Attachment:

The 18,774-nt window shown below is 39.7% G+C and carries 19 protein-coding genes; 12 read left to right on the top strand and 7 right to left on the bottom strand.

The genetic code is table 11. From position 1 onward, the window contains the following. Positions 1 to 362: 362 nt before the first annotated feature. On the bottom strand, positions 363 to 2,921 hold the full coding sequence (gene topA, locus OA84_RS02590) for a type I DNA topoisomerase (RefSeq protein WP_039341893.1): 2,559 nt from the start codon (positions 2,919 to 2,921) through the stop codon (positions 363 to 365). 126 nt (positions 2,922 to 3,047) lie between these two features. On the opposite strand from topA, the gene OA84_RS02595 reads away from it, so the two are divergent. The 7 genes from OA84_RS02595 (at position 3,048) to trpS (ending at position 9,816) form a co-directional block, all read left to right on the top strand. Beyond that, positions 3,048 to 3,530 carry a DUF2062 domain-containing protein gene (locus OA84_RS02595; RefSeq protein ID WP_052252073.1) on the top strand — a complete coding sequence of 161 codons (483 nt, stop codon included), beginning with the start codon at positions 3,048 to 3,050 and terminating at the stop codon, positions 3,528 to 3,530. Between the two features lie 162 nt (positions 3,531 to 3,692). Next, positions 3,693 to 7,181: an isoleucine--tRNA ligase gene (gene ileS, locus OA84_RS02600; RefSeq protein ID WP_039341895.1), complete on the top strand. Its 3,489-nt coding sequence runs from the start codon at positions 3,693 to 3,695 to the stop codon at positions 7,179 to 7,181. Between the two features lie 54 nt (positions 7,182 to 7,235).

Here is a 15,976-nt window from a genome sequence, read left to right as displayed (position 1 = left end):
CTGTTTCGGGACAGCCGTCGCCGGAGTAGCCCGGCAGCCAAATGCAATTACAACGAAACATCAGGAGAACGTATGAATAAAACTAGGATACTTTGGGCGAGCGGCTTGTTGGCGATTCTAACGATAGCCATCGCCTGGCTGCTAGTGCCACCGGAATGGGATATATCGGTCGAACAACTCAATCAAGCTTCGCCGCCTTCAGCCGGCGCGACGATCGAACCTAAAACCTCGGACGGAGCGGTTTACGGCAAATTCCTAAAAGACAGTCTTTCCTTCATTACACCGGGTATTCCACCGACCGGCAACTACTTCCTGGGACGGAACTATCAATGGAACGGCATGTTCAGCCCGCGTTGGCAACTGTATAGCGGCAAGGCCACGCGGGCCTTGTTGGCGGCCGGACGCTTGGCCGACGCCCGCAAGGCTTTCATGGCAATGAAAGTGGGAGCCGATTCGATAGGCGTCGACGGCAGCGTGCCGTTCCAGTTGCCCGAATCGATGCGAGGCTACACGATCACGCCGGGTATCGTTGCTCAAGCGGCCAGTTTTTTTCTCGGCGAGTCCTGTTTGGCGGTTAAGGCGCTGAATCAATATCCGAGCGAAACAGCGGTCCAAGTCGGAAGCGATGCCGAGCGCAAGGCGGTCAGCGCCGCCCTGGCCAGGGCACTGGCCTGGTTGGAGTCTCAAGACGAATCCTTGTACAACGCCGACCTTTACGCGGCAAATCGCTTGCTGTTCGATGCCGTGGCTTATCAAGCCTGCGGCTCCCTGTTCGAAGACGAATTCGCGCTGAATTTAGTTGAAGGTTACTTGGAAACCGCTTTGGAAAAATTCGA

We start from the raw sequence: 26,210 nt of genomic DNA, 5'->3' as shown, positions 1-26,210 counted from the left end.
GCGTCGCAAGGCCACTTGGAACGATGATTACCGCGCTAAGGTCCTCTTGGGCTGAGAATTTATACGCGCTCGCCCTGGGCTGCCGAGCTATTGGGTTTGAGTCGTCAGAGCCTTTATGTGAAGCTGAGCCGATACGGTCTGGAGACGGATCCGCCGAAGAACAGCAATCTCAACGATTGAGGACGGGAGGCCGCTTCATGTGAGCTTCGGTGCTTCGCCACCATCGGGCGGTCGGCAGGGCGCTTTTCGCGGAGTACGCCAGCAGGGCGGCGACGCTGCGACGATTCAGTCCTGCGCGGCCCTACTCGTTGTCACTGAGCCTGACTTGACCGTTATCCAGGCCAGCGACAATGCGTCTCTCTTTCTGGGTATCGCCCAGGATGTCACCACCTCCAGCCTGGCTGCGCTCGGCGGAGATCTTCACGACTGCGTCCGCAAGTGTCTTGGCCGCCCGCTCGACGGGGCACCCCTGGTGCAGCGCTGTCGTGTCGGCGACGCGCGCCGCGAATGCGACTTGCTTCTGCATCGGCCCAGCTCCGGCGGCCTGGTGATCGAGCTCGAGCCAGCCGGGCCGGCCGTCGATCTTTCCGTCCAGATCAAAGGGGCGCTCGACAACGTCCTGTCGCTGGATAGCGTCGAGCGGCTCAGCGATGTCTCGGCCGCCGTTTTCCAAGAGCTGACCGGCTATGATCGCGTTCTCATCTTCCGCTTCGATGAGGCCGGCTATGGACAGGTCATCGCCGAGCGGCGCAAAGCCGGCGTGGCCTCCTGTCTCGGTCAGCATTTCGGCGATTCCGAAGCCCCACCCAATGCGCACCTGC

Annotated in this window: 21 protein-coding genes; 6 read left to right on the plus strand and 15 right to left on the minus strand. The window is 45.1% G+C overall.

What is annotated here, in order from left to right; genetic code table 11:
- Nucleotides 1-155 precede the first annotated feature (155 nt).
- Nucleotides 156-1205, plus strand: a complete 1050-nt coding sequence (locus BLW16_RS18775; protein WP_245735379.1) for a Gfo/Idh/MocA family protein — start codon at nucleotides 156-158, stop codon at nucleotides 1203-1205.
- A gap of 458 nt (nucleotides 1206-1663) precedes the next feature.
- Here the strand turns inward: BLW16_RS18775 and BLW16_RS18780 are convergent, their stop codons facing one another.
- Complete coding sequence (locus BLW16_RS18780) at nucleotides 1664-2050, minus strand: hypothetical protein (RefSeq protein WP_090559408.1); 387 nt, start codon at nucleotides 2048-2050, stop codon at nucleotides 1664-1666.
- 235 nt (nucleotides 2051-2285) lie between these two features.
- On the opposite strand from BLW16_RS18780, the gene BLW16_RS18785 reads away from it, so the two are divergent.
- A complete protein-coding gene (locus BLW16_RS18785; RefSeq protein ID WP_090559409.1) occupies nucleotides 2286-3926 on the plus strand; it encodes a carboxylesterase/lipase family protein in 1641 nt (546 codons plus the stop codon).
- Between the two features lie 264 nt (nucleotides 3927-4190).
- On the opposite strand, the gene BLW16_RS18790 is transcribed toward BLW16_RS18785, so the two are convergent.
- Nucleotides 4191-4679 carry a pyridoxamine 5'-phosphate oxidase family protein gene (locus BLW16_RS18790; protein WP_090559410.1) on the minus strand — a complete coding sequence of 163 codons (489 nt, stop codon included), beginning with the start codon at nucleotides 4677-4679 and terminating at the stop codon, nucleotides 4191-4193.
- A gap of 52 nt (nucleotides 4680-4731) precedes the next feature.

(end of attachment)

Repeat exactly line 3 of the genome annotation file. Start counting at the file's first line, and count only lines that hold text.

Here is a 15,976-nt window from a genome sequence, read left to right as displayed (position 1 = left end):